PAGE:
Catecholamine Urine Test

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Latest Edit: Hector 2014-03-24 (EDT)

See Also Lab Tests

This test is performed to diagnose hypertension secondary to pheochromocytoma. It is also used to detect the presence of neuroblastomas and other rare adrenal tumors.[1], [2]


  • A pheochromocytoma is a tumore of the chromaffin cells within the adrenal medulla of the brain that frequently secretes abnormally high levels of epinephrine and norepinephrine.
  • A 24-hour urine test is preferable to a blood test as catecholamine secretion from the tumor may be episodic and could be missed at any time during the day.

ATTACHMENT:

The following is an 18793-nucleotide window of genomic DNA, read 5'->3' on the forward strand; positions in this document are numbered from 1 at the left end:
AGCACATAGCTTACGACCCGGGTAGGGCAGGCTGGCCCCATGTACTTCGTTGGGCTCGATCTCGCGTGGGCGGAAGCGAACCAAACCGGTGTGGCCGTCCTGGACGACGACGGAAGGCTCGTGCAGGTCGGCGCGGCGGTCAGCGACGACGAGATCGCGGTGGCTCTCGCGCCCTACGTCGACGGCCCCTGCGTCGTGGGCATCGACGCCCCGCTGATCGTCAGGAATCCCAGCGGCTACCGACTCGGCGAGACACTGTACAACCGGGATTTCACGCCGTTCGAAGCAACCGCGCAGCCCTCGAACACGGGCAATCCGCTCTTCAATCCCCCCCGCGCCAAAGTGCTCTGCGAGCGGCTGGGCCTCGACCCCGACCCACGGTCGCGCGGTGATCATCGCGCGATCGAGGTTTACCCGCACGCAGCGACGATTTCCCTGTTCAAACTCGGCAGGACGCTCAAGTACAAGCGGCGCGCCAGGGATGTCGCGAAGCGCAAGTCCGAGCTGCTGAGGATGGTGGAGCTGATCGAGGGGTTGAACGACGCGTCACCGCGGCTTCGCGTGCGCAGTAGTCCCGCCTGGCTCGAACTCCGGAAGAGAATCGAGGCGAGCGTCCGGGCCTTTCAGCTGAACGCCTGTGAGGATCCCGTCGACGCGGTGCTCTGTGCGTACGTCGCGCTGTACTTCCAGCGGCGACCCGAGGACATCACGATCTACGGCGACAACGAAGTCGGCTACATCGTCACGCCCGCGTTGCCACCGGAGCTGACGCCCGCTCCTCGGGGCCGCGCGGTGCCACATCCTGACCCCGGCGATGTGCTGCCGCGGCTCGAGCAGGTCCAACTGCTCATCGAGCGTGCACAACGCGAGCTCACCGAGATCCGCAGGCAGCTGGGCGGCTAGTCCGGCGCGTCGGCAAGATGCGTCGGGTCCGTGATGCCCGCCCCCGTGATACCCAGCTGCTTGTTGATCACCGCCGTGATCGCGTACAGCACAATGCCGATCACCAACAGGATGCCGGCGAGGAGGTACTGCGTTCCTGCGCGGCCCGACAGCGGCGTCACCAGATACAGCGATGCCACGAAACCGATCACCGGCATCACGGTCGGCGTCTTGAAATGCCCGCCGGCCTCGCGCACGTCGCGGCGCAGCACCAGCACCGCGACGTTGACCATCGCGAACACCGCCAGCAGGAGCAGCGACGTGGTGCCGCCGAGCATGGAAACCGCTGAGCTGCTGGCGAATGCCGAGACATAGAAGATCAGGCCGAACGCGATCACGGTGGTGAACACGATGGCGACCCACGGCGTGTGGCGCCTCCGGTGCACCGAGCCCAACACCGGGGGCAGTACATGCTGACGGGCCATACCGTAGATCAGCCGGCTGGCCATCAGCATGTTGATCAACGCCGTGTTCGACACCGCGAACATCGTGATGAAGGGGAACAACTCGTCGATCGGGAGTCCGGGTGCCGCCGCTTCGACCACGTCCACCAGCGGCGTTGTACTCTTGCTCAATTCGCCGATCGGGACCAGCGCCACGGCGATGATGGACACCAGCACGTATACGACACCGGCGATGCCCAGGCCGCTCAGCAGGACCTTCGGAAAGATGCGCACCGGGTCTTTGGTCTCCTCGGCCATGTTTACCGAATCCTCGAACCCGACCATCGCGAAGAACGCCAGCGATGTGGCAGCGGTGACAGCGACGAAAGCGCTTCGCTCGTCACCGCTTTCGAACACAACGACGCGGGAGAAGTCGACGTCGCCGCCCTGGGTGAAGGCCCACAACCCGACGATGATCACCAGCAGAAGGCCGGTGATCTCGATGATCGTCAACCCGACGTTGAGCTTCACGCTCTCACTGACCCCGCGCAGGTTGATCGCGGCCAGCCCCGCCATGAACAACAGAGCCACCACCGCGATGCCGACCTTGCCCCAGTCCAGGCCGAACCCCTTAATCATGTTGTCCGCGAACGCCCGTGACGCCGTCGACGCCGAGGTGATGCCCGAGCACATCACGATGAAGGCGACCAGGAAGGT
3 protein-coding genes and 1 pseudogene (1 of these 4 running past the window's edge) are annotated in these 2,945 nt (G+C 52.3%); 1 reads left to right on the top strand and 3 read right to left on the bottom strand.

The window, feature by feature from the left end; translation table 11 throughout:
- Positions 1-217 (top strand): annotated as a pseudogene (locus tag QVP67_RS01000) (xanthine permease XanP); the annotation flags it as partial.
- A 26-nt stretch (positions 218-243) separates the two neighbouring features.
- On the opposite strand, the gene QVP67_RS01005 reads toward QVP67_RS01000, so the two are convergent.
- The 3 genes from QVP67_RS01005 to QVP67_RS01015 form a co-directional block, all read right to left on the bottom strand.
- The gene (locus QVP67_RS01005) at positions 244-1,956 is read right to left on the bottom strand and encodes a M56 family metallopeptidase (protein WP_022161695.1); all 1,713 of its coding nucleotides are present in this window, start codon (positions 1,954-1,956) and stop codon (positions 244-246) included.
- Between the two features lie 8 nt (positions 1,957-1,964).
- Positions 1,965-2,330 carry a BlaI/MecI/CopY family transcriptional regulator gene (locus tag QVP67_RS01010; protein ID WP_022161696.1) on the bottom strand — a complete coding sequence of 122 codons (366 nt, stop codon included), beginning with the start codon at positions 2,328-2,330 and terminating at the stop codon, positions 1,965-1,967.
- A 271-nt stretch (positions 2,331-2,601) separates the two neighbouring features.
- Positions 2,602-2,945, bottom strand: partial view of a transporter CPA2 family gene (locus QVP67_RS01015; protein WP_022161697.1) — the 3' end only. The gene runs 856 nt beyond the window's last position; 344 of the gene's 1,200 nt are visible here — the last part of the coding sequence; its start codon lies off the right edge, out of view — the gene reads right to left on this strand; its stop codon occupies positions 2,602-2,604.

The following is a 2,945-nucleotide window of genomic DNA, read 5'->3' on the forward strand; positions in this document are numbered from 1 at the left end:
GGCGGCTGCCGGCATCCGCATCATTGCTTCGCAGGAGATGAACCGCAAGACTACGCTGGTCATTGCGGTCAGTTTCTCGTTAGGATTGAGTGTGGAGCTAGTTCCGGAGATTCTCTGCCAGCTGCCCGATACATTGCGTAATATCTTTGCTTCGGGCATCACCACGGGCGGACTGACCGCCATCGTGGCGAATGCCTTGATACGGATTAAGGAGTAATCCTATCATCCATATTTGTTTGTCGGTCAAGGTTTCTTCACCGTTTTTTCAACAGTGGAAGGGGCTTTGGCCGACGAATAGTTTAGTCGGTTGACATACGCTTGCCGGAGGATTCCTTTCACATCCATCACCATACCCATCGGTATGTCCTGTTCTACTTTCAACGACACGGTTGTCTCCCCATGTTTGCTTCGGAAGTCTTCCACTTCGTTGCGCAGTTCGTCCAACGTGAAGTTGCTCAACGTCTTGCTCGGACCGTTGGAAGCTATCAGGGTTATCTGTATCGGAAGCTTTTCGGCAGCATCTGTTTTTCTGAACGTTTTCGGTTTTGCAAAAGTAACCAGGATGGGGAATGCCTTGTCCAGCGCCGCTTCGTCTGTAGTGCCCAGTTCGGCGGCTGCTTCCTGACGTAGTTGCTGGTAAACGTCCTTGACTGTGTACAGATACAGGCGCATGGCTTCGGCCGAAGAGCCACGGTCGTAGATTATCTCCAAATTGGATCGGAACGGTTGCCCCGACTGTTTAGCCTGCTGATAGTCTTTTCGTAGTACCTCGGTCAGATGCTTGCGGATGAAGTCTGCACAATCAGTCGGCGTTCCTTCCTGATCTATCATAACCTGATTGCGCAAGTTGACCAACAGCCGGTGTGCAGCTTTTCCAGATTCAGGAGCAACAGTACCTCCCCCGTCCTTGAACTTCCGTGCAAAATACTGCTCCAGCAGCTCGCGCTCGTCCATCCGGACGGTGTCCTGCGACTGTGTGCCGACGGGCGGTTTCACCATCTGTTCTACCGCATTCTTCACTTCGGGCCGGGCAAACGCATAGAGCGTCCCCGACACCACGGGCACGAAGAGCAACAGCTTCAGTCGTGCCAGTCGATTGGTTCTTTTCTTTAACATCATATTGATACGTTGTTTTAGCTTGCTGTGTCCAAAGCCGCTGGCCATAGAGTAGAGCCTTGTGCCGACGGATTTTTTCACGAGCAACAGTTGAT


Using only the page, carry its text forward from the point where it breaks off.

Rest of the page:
• The urine provides a specimen that reflects the catecholamine production over an entire day.
  • The test is best performed when symptoms (such as hypertention) of the potentialo adrenal tumor are significant.

Patient Preparation

  • Factors which can cause increased levels:
Drugs: alcohol (ethyl), aminophylline, caffeine, chloral hydrate, clonidine (prolonged therapy), contrast media (containing iodine), disulfiram, epinephrine, erythromycin, insulin, methenamine, methyldopa, nicotinic acid (large doses), nitroglycerin, quinidine, riboflavin, and tetracyclins
  • Factors which can cause decreased levels:
Drugs: guanethidine, reserpine, and salicylates

Clinical Implications


High levels indicate

Low levels indicate:

  • None indicated

Associated Tests

  • Pheochromocytoma suppression and provocative tests


  1. Pagana Kathleen D, Pagana Timothy J (2006) Mosby's Manual of Diagnostic and Laboratory Tests, Mosby.
  2. Weatherby Dicken, Ferguson Scott (2002) Blood Chemistry and CBC Analysis: Clinical Laboratory Testing from a Functional Perspective, Bear Mountain.